World TV's Chinese language iStars portal was set up in 2011. It includes news, classified advertising, games, health and games in both traditional and simplified Chinese. It also features games, on-demand video and live streams from the company's TV and radio stations, and an online forum for New Zealand's Chinese community.[23] The site pays particular attention to news from Auckland, and has featured exclusive interviews with mayor Len Brown.[24]

The official multilingual World TV website was set up in 2001, and was redesigned the site in 2005, 2007, 2009, 2014 and 2015.[25] World TV has also produced a mobile app,[26] and is active on Weibo, WeChat and Facebook.[27]

Discontinued pay television channels

World TV previously operated ten channels through a subscription-only service on Sky TV. These channels were discontinued in March 2016[28]


World TV's Sky subscription package included ten television channels.
World TV's Sky subscription package included ten television channels.

Two Korean channels had broadcast from August 2007 to March 2016. KTV1 (Sky 300) relayed popular KBS World Korean language entertainment, news, sport, culture, music, documentary, drama and children’s programmes and finance reports. 3 News also broadcast with Korean subtitles on weekday evenings. KTV2 (Sky 301) broadcast a mix of popular MBC and SBS Korean language television channels. MBC supplied news, sport, culture, music, documentary, drama, children’s programming and finance reports, while SBS supplied well-known dramas.

With a steady increase in Korean migrants since 1998, Korean is the third most widely spoken Asian language in New Zealand. World TV's Korean channels connected the close-knit Korean language community, alongside radio stations, schools and churches.[29]


World TV had offered one Japanese channel from August 2007 to March 2016. JTV (Sky 302) featured news, sport, culture, documentary, drama, music, finance report and children’s programmes from Japanese state-owned television network NHK World Premium. It also provided a NHK world radio 24-hour service through the sub-audio system.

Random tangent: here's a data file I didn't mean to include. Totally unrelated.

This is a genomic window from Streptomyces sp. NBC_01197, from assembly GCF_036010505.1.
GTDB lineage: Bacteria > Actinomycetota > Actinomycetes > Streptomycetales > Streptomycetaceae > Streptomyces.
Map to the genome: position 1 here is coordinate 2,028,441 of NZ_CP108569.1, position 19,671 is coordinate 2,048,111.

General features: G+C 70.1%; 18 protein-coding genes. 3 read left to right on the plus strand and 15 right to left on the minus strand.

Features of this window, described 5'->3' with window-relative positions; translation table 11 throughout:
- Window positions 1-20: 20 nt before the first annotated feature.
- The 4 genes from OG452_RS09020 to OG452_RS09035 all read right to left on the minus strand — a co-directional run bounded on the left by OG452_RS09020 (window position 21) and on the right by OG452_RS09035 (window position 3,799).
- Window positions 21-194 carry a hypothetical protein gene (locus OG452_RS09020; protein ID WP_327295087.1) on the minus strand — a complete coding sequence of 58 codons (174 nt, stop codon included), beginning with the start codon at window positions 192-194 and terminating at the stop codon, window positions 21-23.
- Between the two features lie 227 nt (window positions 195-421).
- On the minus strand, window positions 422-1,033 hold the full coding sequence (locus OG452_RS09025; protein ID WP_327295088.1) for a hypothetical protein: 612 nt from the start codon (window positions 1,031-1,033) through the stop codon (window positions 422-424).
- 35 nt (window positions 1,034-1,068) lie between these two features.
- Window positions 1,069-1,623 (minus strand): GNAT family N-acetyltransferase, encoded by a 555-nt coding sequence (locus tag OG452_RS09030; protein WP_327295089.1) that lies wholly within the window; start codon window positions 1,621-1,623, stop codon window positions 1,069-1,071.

Chinese and Taiwanese

Seven Chinese and Taiwanese channels had been included on World TV's Sky TV line-up from 2000 to March 2016.

CTV1 (Sky 303) included Cantonese entertainment and information, finance and business reports from TVBJ, ATV, RTHK and I-Cable TV. There were also movies from Celestial Movies and broadcasts of 3 News with Chinese subtitles every evening.

CTV2 (Sky 304) was a variety show channel in standard Mandarin with programmes from ETTV, Chung T'ien Television, Jet TV, TVBSN, TVBS, Azio TV, Unique Business TV, CTV Television Network, STV of Taiwan and local productions such as local news programme.

CTV3 (Sky 305) was a Taiwan-based channel in standard Mandarin. This channel brought together prime-time dramas and variety shows from FTV, SETI, ETTV, CTI, Da-Ai TV, TVB 8, and STV.

CTV4 (Sky 306) was a standard Mandarin channel of daily news, business and finance reports, sport, culture, documentary, variety shows and dramas sourced from the Phoenix TV Chinese Channel of Hong Kong.

CTV5 (307) was a Chinese drama channel in Mandarin. This channel screened the latest dramas from Monday to Friday with classical movies and dramas for Saturday and Sunday. Dramas come from the TVB Xing He channel in Hong Kong, and individual producers from Shanghai and Beijing.

CTV6 (Sky 308) was a standard Mandarin channel mainly broadcasting the state-owned CCTV-4 of China.